<div>This ThingLink is acting like a virtual "Cabinet of Curiosities." Back in the days of the early explorers, a "Cabinet of Curiosity" or "Wonder Room" allowed scholars to come learn from the artifacts brought back to Europe. While those scholars used artifacts to build their knowledge of the new world, we are going to use this virtual version to engage in inquiry and explore digital artifacts that might allow us to construct a new understanding of student-centric learning.</div> www.wikiwand.com Cabinets of curiosities were encyclopedic collections of objects whose categorical boundaries were, in Renaissance Europe, yet to be defined. Modern terminology would categorize the objects included as belonging to natural history , geology, ethnography, archaeology, religious or historical relics, works of art , and antiquities. "The Kunstkammer was regarded as a microcosm or theater of the world, and a memory theater. The Kunstkammer conveyed symbolically the patron's control of the world through its indoor, microscopic reproduction."[1] Of Charles I of England's collection, Peter Thomas states succinctly, "The Kunstkabinett itself was a form of propaganda."[2] Besides the most famous, best documented cabinets of rulers and aristocrats, members of the merchant class and early practitioners of science in Europe formed collections that were precursors to museums.
<div>The visuals are great for understanding the idea of "doing projects" instead of "engaging in PBL."</div> www.teachthought.com The Difference Between Doing Projects Versus Learning Through Projects
<div>These two educators offer concrete suggestions for managing assessments, explaining PBL to parents, and tackling the concept of "grades."</div> www.edutopia.org Fifth grade teachers reflect on grading students in their PBL pilot program without traditional homework, while keeping parents informed and reconsidering the meaning of grades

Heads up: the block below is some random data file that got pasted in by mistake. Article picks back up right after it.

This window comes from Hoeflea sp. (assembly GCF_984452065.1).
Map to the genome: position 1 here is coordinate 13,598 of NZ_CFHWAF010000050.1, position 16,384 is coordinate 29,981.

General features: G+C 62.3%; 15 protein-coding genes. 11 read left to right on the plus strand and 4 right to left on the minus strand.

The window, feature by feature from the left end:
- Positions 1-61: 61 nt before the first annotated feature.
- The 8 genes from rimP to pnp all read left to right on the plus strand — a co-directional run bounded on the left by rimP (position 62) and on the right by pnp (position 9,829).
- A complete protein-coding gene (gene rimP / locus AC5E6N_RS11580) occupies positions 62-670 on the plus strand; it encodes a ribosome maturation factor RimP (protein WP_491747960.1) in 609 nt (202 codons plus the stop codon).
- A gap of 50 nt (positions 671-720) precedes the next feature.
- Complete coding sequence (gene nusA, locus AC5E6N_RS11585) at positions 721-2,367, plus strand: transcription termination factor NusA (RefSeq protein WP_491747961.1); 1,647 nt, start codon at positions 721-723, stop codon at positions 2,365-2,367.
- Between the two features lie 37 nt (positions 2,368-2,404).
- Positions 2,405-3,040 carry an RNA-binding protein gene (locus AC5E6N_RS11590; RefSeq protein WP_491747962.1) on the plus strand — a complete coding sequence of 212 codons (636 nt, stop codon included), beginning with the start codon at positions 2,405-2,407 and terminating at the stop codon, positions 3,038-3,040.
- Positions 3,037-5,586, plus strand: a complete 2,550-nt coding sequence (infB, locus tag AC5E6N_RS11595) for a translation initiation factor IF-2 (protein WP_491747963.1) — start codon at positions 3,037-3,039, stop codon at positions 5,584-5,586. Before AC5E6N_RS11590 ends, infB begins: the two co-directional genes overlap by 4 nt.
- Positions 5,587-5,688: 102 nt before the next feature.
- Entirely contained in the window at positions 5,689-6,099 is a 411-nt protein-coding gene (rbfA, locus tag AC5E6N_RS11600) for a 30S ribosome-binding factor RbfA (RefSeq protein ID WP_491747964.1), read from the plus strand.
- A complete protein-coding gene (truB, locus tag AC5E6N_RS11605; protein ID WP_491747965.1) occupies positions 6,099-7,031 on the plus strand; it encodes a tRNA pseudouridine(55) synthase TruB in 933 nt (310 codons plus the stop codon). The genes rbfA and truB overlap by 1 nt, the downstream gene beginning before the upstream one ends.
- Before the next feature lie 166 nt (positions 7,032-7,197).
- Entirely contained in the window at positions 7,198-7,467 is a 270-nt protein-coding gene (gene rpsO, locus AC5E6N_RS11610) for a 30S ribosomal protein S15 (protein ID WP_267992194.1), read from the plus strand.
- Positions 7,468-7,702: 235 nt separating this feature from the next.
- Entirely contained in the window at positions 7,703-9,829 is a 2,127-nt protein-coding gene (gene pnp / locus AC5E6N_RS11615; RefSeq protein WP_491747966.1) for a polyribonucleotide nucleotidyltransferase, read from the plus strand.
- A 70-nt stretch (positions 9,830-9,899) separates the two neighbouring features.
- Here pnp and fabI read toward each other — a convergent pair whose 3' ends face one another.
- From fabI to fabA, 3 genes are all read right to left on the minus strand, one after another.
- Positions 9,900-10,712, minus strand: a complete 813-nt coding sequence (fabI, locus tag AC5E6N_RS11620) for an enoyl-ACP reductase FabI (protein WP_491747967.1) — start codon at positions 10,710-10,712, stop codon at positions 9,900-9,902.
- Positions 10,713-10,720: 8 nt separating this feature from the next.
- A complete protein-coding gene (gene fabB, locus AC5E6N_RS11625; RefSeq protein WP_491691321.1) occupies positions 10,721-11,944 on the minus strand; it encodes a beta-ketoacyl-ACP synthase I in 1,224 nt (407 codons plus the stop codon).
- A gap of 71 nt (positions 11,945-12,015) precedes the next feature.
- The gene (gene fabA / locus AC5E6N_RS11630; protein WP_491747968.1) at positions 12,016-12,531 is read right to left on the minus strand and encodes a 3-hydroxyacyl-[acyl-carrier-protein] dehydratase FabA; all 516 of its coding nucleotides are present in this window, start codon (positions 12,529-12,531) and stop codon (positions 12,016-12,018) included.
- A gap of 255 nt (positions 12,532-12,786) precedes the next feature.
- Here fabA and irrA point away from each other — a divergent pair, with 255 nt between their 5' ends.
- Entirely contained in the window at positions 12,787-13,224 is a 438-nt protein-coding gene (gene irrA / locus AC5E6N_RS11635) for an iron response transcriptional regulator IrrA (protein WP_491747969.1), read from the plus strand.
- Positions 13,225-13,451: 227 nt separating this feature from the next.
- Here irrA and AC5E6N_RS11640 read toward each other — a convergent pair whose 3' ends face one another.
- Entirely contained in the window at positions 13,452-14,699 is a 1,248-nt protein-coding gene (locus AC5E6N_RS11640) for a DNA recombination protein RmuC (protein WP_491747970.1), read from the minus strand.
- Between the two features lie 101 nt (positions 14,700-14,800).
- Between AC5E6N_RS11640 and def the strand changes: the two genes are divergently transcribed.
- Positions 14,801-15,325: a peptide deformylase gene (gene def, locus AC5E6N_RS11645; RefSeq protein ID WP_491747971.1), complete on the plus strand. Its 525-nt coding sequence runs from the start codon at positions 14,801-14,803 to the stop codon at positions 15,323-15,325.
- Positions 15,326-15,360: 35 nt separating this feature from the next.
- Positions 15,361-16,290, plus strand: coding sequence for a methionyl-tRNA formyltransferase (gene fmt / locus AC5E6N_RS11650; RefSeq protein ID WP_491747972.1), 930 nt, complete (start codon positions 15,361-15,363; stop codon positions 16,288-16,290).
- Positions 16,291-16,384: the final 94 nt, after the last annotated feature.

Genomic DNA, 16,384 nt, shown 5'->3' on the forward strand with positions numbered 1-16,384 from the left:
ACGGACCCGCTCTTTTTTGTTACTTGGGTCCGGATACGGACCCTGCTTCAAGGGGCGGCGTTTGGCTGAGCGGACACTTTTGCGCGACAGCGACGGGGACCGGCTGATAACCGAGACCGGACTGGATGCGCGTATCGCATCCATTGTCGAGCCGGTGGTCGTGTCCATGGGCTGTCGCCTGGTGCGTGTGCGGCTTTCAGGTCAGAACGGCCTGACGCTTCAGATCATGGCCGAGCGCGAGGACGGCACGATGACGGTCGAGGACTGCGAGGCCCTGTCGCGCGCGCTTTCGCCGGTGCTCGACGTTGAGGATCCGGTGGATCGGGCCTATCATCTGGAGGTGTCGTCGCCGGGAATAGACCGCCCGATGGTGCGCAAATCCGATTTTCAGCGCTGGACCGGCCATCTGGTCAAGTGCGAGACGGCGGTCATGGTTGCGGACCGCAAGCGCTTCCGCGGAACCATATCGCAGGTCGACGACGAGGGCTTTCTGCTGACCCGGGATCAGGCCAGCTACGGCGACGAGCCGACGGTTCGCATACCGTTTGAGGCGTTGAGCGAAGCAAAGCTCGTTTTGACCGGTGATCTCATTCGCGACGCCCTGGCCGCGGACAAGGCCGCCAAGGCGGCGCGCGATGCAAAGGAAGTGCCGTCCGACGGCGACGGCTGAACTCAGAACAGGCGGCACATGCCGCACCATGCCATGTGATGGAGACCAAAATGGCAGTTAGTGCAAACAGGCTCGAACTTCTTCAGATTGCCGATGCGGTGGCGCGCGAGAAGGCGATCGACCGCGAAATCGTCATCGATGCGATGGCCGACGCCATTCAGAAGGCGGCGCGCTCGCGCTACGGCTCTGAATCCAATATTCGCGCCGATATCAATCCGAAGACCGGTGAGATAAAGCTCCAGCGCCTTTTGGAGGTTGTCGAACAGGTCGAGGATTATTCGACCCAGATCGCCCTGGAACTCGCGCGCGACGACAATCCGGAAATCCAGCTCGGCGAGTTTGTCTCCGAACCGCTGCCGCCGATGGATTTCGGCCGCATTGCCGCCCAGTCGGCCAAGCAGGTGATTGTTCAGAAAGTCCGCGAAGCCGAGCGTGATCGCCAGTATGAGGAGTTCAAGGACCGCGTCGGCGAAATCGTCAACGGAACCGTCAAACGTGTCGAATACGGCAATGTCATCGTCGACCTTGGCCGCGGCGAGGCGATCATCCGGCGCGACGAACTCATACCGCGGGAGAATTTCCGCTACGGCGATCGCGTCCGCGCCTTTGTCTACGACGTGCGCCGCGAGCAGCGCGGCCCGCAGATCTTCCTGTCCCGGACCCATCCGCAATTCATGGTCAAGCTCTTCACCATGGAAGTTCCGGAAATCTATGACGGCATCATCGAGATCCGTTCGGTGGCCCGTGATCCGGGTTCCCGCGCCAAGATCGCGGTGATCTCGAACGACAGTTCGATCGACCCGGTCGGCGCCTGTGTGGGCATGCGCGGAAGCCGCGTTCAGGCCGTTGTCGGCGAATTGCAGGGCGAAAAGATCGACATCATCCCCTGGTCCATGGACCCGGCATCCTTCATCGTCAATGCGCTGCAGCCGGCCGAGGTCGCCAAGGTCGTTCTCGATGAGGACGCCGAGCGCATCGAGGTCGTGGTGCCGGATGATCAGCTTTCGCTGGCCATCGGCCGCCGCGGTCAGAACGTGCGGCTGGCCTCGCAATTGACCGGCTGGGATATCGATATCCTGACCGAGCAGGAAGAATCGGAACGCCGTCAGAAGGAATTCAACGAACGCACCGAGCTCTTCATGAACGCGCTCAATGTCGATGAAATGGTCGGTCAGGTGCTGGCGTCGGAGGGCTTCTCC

<div>Andrew Miller from the Buck Institute explains some common misconceptions and why he views them as detrimental to PBL.</div> www.edutopia.org Andrew Miller firmly addresses some common misunderstandings about PBL, including the ideas that projects are lessons and the public audience can be random.
<div>Great suggestions from Andrew Miller for addressing standardized test requirements while still engaging in PBL.</div> www.edutopia.org There’s a tension between project-based learning and standardized testing prep, but also a wide swath of common ground.
<div>Though a bit overwhelming, this rubric from the Buck Institute can be helpful for designing PBL experiences.</div> bie.org
<div>This post describes how Design Thinking and PBL might be considered strategies for creating more student-centered learning.</div> www.edutopia.org Design thinking and PBL can bridge what we know and how we innovate. Try combining these two practices as an instructional framework for teaching 21st-century skills.
<div>In this Edutopia post, explore how different teachers find ways to "fit" PBL into their curriculum rather than viewing it as an overwhelming project or experience.</div> www.edutopia.org Read about how four teachers fit PBL into their curriculum through scalable projects that challenged and enriched students while meeting the standards.